Material Girl Nixes Israel Dates


Has the Material Girl become the new target for terrorists? According to Britain’s The Sun, Madonna cancelled the Israel leg of her Reinvention Tour after terrorists allegedly threatened to kill her and her children, Lourdes and Rocco, if she performed in Israel.

The threats reportedly came in the form of a series of poison-pen letters that were sent to Madonna’s Los Angeles office. According to The Sun, Madonna first thought she was being targeted because of her kabbalah beliefs, but then she realized that she was being threatened because she represented all the things that these terrorists hate about the West. The terrorists were reportedly Palestinian, and Madonna took them seriously enough to cancel her three September concerts at Tel Aviv’s Bloomfield Stadium — her first concerts in Israel since 1993 — because they knew intimate details about members of her staff.

But is it true?

Not quite, said Madonna’s representative at Warner Bros. Records.

“The Israel dates were never confirmed,” a rep from publicist Liz Rosenberg’s office told The Journal. “She was never threatened.”

Skipping the Holy Land, Madonna will show the rest of the world her new and improved self, made more refined, perhaps, through her very public association with the controversial Kabbalah Centre.

According to Madonna fan Denis Ferrara, who was quoted in Liz Smith’s New York Post gossip column, the concerts of the Reinvention Tour will have “no crotch-grabbing, pointed bosoms or pointless profanity from the star.”

Ferrara said Madonna was still an artist who wanted to amuse and engage, but, “She seems, however, to have put Shock — for so long her random companion — to bed. She never really needed him.”

Shoah-Era Opera an Allegory of Victory


When she was 11 years old, Ella Weisberger got her first starring role, playing the cat in a children’s opera called, "Brundibar."

But Weisberger didn’t perform in a grand concert hall; instead she sang in the barracks of Terezin, the "model" concentration camp that the Nazis set up in Czechoslovakia for artists and intellectuals.

"Brundibar" ended up being performed 55 official times in Terezin, and in countless other impromptu performances in the camp’s halls and barracks. A charming folktale where good triumphs over evil, this children’s opera became a symbol of resistance and hope for many of the 144,000 Jews interned in Terezin, most of whom were murdered before the end of the war.

Today, "Brundibar" is experiencing a revival of sorts. It is the title and story of a new children’s book written by Tony Kushner, with illustrations by Maurice Sendak (Hyperion Books for Children), and this weekend, the Jewish Community Foundation and the Dwight Stuart Youth Foundation sponsored Youth Opera Camp of Santa Monica College Conservatory will be performing the opera at the Miles Memorial Playhouse and Simon Wiesenthal Center.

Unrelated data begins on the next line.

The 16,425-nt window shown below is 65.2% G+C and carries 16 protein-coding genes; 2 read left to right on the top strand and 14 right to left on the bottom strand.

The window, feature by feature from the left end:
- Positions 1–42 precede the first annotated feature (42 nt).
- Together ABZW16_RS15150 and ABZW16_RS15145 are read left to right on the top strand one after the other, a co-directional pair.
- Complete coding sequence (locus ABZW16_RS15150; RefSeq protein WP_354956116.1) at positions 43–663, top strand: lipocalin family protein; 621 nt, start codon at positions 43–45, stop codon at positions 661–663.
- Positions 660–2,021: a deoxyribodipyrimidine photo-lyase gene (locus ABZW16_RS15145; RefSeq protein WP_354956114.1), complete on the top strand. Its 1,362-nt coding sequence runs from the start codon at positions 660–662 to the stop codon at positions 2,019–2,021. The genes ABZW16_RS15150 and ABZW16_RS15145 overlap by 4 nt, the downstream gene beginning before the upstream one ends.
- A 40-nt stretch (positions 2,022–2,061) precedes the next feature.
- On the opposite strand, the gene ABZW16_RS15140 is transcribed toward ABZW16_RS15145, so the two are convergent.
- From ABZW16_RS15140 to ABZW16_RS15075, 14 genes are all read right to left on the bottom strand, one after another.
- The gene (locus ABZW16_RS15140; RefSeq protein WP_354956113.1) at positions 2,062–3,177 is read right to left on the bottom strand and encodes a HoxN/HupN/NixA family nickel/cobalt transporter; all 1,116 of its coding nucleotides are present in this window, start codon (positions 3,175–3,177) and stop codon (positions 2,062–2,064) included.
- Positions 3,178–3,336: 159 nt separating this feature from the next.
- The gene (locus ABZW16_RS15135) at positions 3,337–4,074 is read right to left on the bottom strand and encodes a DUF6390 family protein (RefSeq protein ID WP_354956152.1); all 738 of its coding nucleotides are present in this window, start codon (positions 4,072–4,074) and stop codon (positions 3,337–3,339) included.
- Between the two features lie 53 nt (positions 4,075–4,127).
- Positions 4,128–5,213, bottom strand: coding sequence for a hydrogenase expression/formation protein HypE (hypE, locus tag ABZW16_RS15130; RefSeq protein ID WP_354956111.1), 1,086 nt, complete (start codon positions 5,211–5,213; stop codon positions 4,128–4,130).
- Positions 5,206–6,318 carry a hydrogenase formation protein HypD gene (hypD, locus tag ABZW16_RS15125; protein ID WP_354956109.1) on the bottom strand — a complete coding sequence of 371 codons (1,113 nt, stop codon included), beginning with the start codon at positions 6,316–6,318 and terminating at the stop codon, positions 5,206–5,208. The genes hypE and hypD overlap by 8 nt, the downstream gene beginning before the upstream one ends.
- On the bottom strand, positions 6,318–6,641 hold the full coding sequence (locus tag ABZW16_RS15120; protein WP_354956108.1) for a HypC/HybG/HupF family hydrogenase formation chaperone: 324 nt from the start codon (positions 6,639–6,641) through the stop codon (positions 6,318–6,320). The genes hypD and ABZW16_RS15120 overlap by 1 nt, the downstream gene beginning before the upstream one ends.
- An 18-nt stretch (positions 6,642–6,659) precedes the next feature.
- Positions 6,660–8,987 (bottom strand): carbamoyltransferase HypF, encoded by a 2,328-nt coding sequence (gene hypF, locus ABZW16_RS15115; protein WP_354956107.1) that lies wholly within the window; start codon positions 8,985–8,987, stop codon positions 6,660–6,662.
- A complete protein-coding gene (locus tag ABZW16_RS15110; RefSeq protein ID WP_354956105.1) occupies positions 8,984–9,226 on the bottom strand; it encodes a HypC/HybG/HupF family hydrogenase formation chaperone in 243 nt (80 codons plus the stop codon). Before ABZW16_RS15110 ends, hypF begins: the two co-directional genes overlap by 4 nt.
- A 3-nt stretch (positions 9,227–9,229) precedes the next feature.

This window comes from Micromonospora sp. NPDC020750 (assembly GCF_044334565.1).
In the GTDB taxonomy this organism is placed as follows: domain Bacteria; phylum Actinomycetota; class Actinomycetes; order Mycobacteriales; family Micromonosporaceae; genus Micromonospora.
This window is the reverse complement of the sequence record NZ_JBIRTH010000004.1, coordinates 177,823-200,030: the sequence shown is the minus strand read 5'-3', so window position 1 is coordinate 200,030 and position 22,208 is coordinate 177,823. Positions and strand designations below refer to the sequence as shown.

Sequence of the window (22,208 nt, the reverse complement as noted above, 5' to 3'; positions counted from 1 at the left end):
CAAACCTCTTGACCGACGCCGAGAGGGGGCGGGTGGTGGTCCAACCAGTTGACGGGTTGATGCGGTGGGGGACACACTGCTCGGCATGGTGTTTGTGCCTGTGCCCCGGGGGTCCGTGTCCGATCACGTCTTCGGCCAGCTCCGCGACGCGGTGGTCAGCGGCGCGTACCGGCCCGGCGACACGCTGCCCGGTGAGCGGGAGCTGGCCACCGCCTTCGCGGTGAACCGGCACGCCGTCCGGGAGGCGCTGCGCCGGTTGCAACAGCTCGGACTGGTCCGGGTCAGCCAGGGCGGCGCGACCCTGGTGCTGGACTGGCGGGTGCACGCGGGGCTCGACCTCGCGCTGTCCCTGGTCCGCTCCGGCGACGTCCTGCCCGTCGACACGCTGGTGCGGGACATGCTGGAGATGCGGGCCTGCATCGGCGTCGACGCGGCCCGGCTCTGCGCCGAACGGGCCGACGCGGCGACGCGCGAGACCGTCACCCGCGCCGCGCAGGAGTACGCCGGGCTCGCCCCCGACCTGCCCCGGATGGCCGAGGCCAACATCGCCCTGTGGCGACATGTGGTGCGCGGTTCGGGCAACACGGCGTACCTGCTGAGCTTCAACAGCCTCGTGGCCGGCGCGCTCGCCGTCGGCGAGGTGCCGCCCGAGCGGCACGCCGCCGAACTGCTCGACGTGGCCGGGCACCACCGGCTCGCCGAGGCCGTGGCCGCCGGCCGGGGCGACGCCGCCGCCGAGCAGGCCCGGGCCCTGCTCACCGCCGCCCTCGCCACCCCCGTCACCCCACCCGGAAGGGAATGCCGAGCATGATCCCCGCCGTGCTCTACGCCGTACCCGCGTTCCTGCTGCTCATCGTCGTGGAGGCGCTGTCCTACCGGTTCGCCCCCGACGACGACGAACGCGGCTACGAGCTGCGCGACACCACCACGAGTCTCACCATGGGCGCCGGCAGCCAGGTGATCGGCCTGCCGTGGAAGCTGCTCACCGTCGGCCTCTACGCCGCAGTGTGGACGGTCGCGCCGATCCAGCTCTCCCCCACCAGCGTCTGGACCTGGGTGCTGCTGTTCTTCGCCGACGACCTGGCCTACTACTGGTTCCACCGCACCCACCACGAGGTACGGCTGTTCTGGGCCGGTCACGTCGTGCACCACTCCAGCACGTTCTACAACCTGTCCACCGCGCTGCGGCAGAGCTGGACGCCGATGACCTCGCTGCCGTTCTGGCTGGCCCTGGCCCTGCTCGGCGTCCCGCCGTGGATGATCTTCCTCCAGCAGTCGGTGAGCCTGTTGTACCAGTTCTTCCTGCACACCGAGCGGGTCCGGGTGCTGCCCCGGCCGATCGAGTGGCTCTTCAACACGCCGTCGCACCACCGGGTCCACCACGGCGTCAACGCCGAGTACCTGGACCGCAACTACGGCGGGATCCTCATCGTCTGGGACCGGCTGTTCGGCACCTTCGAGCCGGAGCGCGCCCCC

"We have been taking the kids through a real journey understanding the social relevance of this piece," said Adam Phillipson, the special projects coordinator for Santa Monica College. "The theme of the opera is overcoming a bully, which is how we made it relevant for them, but we also wanted them to understand its historical relevance."

Hans Krasa composed the music of "Brundibar," and Adolf Hoffmeister wrote the lyrics in 1938 for a competition of the Ministry of Education and Culture in Czechoslovakia. According to some accounts, the impending war prevented the competition from taking place; others say that Krasa and Hoffmeister never got their prize because they were Jews. In 1939 when the Nazis invaded, Jews were prevented from participating in public activities. Krasa took his opera to a Jewish orphanage in Prague, where it had its first performance. In 1943, Krasa and the orphanage boys were shipped to Terezin, and his opera was smuggled into the camp in a suitcase. The opera was a favorite there. It was performed for a visiting Red Cross delegation in 1944, and a performance became part of the Nazi propaganda film, "The Fuhrer Presents the Jews With a City."

"Brundibar" is the story of two children who are trying to buy milk for their sick mother but have no money. They notice people giving coins to Brundibar (Czech for bumblebee), the mean old organ grinder. The children try their hand at singing, but nobody hears them over Brundibar’s racket. Out of frustration they start imitating Brundibar, who runs them out of the market. At night, a sparrow, cat and dog join the children to look after them, and advise them that strength lies in numbers. In the morning, a chorus of schoolchildren join them, and together, their voices are loud enough to drown out Brundibar. Villagers drop coins into their bucket, but then a jealous Brundibar runs away with it. The children chase him, get their bucket back and the opera ends with a song of victory.

"Music was part of the resistance against the Nazis," said Weisberger. "When we sang the finale of this little opera, Brundibar was like Hitler and [the message was] we will overcome him and we will win the war against him, and I believe the audience understood it. They would clap, and we would sing it again several times."